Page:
TELECOM Digest OnLine - Sorted: Re: The Great Queens Blackout Continues; No Relief in Sight

Re: The Great Queens Blackout Continues; No Relief in Sight
23 Jul 2006 20:43:56 -0700

Here in Queensbridge Houses, the largest public housing project in
North America we alternate from days with shut-down of elevator
service with days of hot water shut down with at least one notice that
BOTH may go down at one time.

This is to "conserve power". We are one block away from BIG ALLIS
part of the electricity generating complex that supplies THIRTY PER
CENT of all power to NYC.

At this rate, the entire city could have electricity as reliable as

[TELECOM Digest Editor's Note: Interesting you mention it ... where I
live here in Independence, I am four blocks from the electric
generating plant for our town (East Main Street and South Cement
Street [so named because the cement plant is at one end of that
street] on the eastern edge of town) which is operated by Westar
Energy -- the former KG&E operation. When my mother lived in this
house seveveral years ago, she would complain "the electricity goes
out sometimes, and that seems odd considering how close we are to the
power house." But what mother did not understand was that _distance
from the power plant_ is not the only criteria; lots of other things
come into play as well. It seems pretty reliable to me, although much
more expensive than I would like. Electric here costs me during the
summer in excess of $150 per month, although I am on the 'average pay
plan' which means I wind up paying about $100 per month all year
around. We have not had any outages this summer at all; we had a
couple of brief ones (about one hour each) last year, and one or two
of the same short duration last winter.

What I _really miss_ however is when the water went out by accident
but that was only once in the time I have lived here -- this past
weekend in fact -- and like the electric, there was no advance notice;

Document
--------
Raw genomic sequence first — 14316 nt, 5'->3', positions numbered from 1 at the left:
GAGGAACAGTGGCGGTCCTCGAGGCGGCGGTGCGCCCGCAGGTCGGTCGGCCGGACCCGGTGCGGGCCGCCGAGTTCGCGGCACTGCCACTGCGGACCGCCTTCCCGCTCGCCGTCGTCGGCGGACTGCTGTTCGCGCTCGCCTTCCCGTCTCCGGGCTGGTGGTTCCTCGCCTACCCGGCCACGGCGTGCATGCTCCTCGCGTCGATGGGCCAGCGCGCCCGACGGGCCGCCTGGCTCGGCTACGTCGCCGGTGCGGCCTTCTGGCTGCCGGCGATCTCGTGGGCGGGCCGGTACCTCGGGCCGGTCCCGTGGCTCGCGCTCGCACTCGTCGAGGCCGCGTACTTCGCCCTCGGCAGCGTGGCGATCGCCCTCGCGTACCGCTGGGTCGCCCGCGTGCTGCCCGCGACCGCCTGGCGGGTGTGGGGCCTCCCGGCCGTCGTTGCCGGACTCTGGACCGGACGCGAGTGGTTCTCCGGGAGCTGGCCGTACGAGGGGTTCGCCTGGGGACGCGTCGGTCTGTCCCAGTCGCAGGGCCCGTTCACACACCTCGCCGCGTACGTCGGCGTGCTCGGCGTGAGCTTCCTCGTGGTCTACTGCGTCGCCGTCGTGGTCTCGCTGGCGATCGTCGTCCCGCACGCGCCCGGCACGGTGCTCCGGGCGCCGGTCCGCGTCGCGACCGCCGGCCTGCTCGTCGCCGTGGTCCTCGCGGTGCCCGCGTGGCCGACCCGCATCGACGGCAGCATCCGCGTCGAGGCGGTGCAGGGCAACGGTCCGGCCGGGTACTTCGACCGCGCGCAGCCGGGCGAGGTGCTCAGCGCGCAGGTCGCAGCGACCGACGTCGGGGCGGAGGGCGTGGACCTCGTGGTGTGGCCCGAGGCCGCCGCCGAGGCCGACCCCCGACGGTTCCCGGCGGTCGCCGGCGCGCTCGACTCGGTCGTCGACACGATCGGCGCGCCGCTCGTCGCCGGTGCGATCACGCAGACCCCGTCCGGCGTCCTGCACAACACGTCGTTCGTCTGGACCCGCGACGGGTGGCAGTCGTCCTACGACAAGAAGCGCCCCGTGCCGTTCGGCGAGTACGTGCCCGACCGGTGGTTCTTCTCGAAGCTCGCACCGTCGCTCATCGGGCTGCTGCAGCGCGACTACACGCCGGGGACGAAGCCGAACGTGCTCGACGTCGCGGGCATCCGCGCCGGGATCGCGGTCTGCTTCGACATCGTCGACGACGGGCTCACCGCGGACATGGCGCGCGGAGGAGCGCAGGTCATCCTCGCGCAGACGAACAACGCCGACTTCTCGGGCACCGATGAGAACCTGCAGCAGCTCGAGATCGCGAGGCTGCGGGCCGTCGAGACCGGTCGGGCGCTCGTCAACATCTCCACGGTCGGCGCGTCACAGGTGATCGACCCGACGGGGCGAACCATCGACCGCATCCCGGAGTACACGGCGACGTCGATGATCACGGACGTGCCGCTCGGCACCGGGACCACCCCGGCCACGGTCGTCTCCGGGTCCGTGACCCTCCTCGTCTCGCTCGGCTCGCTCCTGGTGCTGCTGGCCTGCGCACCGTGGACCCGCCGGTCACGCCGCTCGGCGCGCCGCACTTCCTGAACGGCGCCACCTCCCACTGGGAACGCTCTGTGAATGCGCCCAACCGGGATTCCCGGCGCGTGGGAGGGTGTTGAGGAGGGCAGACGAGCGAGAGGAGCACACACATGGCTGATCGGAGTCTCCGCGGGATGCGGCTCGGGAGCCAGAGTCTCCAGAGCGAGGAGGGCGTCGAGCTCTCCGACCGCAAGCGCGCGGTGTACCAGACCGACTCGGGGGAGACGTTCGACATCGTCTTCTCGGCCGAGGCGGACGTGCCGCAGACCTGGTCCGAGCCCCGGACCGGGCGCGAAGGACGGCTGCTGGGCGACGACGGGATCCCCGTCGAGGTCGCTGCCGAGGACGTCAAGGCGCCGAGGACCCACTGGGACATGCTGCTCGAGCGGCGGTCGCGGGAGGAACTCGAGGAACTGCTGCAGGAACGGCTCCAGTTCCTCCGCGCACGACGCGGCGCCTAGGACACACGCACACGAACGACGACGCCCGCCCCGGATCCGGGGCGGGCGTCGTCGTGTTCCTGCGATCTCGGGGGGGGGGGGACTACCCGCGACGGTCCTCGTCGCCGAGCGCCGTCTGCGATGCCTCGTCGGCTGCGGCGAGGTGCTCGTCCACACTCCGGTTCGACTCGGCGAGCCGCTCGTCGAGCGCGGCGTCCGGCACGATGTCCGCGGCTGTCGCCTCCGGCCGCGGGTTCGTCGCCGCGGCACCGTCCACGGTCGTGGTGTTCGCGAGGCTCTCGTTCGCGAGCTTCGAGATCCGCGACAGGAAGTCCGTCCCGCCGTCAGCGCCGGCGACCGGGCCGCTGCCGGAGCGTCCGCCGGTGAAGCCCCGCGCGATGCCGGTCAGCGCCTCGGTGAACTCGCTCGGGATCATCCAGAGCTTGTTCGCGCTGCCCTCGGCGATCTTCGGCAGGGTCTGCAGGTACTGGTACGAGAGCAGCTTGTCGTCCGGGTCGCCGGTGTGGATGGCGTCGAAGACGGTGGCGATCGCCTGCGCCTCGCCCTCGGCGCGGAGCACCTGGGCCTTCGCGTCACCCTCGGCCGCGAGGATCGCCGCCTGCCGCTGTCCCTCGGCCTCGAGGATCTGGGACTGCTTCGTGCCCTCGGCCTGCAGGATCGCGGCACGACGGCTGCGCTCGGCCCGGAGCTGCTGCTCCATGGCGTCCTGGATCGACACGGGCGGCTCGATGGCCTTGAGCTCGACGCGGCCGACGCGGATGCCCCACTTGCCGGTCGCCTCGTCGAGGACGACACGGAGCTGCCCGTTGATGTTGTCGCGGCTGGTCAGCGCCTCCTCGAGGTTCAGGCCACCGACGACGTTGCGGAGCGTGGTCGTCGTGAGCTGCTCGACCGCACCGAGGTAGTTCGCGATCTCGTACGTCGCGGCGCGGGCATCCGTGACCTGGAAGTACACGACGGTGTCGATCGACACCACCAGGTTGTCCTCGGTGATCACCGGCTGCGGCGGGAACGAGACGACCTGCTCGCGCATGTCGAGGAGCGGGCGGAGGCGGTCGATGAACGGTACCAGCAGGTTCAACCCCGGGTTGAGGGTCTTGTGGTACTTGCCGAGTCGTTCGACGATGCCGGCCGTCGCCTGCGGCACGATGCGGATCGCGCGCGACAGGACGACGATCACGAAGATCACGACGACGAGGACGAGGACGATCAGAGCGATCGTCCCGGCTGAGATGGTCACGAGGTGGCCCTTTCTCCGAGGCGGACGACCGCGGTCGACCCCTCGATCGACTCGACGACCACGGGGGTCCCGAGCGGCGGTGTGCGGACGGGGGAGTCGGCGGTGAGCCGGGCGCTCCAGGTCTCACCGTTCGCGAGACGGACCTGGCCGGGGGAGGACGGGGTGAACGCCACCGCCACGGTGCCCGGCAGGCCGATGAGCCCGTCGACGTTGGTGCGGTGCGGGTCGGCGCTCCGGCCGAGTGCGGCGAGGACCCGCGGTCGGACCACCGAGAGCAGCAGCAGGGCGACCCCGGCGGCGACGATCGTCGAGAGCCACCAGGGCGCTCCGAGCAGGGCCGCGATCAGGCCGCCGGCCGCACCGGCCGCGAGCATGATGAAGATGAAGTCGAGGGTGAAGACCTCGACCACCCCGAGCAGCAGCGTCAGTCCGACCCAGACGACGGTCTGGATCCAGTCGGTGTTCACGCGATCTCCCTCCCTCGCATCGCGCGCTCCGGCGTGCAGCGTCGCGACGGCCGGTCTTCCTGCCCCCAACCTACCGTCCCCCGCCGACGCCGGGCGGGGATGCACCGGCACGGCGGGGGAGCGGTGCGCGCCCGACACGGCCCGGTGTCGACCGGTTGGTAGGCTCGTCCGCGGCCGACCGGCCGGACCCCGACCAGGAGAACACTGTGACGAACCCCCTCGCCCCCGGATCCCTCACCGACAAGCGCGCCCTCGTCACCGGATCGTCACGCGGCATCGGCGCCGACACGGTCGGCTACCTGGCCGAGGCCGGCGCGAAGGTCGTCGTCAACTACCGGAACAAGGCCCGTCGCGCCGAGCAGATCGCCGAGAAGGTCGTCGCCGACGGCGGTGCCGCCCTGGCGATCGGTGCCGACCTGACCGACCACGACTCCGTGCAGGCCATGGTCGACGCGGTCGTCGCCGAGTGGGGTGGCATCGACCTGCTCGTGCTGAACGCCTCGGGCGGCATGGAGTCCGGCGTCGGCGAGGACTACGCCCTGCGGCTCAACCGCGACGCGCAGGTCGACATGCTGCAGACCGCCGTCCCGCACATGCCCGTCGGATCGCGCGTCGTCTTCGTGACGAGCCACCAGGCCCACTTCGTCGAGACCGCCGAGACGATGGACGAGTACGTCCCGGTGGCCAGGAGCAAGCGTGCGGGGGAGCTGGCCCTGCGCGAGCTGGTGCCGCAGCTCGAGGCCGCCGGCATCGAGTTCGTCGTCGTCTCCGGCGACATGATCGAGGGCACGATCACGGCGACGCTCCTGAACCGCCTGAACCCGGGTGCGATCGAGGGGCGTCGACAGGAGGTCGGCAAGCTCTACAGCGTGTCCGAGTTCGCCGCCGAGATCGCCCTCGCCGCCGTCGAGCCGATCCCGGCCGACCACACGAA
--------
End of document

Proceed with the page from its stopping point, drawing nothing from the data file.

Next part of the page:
it was just gone. Friday about 5 PM a main water line under Second
Street decided to spring a rather bad leak. The water people say they
lost 'several thousand gallons' of water before they could get it
shut off (all of the block I live on plus much of South Second Street.
I walked down the street through the lake of water to where I saw a
couple of trucks which said 'City of Independence Water Works' on the
side and asked the men about it. They said their 'best estimate' was
several hours needed of work. And it was off 3-4 hours, which is a
real pain if you have no water in reserve and only ice cubes in the
fridge, and one tank full of toilet water in reserve to be flushed as
needed. Anyway, the water guys came to my door about 10 PM Friday
night and said "it is going to take us much longer than we expected,
so we are going to turn the water on _temporarily_ so everyone can
stock up on water to drink and flush their toilets, etc, _then_ after
about an hour we are going to cut it off again, so be warned."

True to their word, shortly afterward, the pipes started hissing as
air ran out, and a _tiny_ stream of water started running. I filled
up several jugs and also the cats' water bowl, etc before it finally
dribbled off. Saturday morning I awakened to the sound of a jack
hammer and a Catepillar tractor-like scoop shovel digging in the
street about a block away. They finished their work around noon,
tossed gravel in the giant hole they made, and came by every house to
say "sorry for the inconvenience in the 100-degree heat." If the
water and the electric had gone off at the same time, that would have
been sort of an ugly situation. Our newspaper, the Independence Daily
Reporter, told us today in the Sunday paper that a ninety year old
section of the main pipe had given out. PAT]

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